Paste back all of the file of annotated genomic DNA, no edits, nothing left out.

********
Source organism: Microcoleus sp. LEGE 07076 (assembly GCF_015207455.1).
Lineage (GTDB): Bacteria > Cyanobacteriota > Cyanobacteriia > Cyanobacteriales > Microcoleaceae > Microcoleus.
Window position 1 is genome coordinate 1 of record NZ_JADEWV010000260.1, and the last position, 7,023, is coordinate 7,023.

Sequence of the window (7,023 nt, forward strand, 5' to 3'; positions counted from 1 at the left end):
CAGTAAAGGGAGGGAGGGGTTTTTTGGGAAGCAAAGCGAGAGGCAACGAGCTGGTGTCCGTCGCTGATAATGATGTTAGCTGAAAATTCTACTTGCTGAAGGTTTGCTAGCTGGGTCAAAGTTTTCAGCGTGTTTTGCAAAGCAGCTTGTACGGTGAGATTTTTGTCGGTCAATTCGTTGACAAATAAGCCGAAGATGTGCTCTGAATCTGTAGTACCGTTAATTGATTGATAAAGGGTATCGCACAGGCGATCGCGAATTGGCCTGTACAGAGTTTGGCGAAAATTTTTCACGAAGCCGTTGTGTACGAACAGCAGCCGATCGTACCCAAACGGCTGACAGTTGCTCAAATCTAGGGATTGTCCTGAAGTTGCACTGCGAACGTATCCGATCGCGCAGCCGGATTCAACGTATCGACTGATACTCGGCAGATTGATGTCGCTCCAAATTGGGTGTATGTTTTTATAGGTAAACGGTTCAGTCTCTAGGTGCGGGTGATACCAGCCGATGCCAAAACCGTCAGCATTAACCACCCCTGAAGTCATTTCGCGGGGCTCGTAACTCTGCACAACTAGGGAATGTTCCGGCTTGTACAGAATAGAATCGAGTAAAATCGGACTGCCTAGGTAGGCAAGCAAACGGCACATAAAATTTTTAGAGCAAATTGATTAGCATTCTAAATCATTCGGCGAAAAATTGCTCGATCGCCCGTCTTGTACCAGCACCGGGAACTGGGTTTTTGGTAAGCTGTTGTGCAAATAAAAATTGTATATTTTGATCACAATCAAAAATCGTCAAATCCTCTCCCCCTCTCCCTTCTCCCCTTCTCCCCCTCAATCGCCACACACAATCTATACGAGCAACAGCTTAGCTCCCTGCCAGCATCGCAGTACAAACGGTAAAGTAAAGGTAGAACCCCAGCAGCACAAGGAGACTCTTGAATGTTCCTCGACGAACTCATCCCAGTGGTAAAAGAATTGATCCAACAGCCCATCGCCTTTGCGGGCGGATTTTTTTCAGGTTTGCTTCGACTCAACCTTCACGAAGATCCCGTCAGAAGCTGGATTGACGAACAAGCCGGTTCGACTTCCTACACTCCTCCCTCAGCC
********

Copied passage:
Source organism: Microcoleus sp. LEGE 07076 (assembly GCF_015207455.1).
Lineage (GTDB): Bacteria > Cyanobacteriota > Cyanobacteriia > Cyanobacteriales > Microcoleaceae > Microcoleus.
Window position 1 is genome coordinate 1 of record NZ_JADEWV010000260.1, and the last position, 7,023, is coordinate 7,023.

Sequence of the window (7,023 nt, forward strand, 5' to 3'; positions counted from 1 at the left end):
CAGTAAAGGGAGGGAGGGGTTTTTTGGGAAGCAAAGCGAGAGGCAACGAGCTGGTGTCCGTCGCTGATAATGATGTTAGCTGAAAATTCTACTTGCTGAAGGTTTGCTAGCTGGGTCAAAGTTTTCAGCGTGTTTTGCAAAGCAGCTTGTACGGTGAGATTTTTGTCGGTCAATTCGTTGACAAATAAGCCGAAGATGTGCTCTGAATCTGTAGTACCGTTAATTGATTGATAAAGGGTATCGCACAGGCGATCGCGAATTGGCCTGTACAGAGTTTGGCGAAAATTTTTCACGAAGCCGTTGTGTACGAACAGCAGCCGATCGTACCCAAACGGCTGACAGTTGCTCAAATCTAGGGATTGTCCTGAAGTTGCACTGCGAACGTATCCGATCGCGCAGCCGGATTCAACGTATCGACTGATACTCGGCAGATTGATGTCGCTCCAAATTGGGTGTATGTTTTTATAGGTAAACGGTTCAGTCTCTAGGTGCGGGTGATACCAGCCGATGCCAAAACCGTCAGCATTAACCACCCCTGAAGTCATTTCGCGGGGCTCGTAACTCTGCACAACTAGGGAATGTTCCGGCTTGTACAGAATAGAATCGAGTAAAATCGGACTGCCTAGGTAGGCAAGCAAACGGCACATAAAATTTTTAGAGCAAATTGATTAGCATTCTAAATCATTCGGCGAAAAATTGCTCGATCGCCCGTCTTGTACCAGCACCGGGAACTGGGTTTTTGGTAAGCTGTTGTGCAAATAAAAATTGTATATTTTGATCACAATCAAAAATCGTCAAATCCTCTCCCCCTCTCCCTTCTCCCCTTCTCCCCCTCAATCGCCACACACAATCTATACGAGCAACAGCTTAGCTCCCTGCCAGCATCGCAGTACAAACGGTAAAGTAAAGGTAGAACCCCAGCAGCACAAGGAGACTCTTGAATGTTCCTCGACGAACTCATCCCAGTGGTAAAAGAATTGATCCAACAGCCCATCGCCTTTGCGGGCGGATTTTTTTCAGGTTTGCTTCGACTCAACCTTCACGAAGATCCCGTCAGAAGCTGGATTGACGAACAAGCCGGTTCGACTTCCTACACTCCTCCCTCAGCC